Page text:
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Thursday, May 25, 2017

An Interview with M.E. Castle, author of the Fakespeare series

Today M.E. Castle is at The Hiding Spot to chat about Fakespeare, his new series for young readers! We talk about writing for reluctant readers, sources of inspiration, and more!

Your new middle school series, Fakespeare, offers a fun spin on the Shakespeare plays. What about Shakespeare appealed to you as source material for this series? 
I think an underappreciated aspect of Shakespeare’s work is his humor, even in the non-comedies. The degree of seriousness and reverence given to his work can sometimes hide the fact that Shakespeare was pretty silly, bawdy and lighthearted in much of his writing. I don’t think his heaviest, most dramatic and most powerful words would do as well without such a counterbalance. I wanted to bring that goofy side out and showcase it, because it serves well as an entry point to Shakespeare for people who might have trepidations. 
These books are excellent picks for reluctant readers. Was reaching this audience a goal for you? Do you feel that certain tactics can be helpful in reaching an audience that is reluctant in general or simply finds writing like Shakespeare unappealing? 
It was a goal, yes! There’s plenty in common between people who are hesitant about Shakespeare and those who are reluctant about reading in general. I think the frequent approach to tackling those issues is a bit skewed and unhelpful. Too often, literature is something proffered like a spoonful of acrid medicine. We’re told it’s good for us, it’s important that we read such and such, it doesn’t matter if we enjoy it because the benefits are worth it.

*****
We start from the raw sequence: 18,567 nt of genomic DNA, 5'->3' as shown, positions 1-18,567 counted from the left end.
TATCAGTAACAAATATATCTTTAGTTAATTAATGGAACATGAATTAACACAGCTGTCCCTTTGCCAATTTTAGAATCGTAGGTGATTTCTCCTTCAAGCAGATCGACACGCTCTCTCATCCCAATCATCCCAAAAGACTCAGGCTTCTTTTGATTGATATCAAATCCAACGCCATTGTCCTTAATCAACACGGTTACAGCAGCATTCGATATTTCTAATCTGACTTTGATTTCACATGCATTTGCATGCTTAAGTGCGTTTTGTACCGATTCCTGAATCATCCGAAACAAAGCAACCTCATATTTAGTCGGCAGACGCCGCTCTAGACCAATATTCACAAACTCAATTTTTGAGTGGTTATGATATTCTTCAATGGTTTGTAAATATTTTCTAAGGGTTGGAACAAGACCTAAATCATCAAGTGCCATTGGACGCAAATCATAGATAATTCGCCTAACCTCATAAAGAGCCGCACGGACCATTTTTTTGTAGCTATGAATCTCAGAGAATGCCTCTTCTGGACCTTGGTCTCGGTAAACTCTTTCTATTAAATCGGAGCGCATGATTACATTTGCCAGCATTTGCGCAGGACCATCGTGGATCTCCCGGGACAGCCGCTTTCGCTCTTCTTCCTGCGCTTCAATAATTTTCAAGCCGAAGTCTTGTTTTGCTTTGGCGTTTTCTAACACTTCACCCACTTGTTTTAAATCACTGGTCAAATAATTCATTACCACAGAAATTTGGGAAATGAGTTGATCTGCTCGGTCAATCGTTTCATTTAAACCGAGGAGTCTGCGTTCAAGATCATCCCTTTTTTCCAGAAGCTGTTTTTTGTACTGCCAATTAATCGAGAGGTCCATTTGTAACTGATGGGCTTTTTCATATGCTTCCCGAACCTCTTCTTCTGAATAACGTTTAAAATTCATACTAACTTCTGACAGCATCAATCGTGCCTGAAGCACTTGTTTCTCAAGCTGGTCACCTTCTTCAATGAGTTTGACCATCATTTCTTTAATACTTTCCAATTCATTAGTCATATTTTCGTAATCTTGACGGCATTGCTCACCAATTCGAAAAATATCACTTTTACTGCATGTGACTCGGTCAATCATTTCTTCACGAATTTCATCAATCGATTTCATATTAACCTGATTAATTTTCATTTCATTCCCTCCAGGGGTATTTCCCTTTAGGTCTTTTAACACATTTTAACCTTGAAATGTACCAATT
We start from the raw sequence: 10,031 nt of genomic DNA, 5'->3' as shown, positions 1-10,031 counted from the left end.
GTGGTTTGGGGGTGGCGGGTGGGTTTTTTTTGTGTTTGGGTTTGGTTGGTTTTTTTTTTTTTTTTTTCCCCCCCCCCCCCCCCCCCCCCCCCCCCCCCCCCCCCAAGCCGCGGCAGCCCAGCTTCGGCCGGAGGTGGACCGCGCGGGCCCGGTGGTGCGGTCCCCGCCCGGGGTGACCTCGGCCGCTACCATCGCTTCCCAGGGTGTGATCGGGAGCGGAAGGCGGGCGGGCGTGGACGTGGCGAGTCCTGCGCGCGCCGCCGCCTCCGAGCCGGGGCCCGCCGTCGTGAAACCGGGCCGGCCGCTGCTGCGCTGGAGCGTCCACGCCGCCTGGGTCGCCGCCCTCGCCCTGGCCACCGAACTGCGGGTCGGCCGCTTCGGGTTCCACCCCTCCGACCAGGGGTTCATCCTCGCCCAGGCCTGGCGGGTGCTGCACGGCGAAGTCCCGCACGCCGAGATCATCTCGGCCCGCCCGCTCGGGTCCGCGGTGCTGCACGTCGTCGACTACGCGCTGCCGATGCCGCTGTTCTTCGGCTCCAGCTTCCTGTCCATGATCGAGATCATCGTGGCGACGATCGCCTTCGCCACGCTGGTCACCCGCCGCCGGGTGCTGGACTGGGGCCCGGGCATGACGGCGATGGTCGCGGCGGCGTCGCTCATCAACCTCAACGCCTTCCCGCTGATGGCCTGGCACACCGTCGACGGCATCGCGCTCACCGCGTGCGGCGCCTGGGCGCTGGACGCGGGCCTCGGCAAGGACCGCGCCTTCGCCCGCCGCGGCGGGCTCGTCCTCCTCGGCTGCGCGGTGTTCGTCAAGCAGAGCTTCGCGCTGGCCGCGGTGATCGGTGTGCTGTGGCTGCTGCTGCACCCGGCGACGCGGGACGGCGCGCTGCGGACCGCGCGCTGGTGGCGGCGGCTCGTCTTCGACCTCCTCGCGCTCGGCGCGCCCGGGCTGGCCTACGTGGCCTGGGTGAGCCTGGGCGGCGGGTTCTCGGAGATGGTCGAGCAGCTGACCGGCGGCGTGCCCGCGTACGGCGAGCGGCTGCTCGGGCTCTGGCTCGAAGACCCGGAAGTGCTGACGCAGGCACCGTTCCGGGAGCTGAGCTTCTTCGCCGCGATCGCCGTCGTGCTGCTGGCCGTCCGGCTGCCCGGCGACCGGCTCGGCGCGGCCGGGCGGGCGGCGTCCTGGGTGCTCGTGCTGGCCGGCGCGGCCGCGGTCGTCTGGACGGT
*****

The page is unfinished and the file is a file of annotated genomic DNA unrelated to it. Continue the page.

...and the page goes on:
This can breed resentful readers. If you want someone to read more, or to read Shakespeare or Homer or Cervantes, precluding the possibility that they might actually like it will only kneecap your efforts. I don’t just love Macbeth because it’s a work of stunning wordcraft that digs deep into the philosophical guts of loyalty, ambition, and marriage. I also love it because it’s a gothic bloody tale of royal intrigue full of double crosses, murder and sword fights. If somebody who’d never read Shakespeare asked for a recommendation, which of those descriptions would you lead with? 

That’s where you start. Try and convince someone they could, in fact, like what you’re offering to them. 
Tell me a little bit about your writing process: Do you outline? Start at the beginning? The middle? The end? 
It varies from work to work. I’ll start out by jotting very slightly organized thoughts in a notebook for a while, and coming back to the notes later after I’ve let it stew in my head. I also tend to come up with ideas for scenes and characters first, and built the bigger plot around that. With Fakespeare, of course, I already had plots to work (mess) with, so it was more a case of figuring out how these people would function within an approximation of Hamlet and Romeo & Juliet, and how a version of those plays would be different with these special guest stars.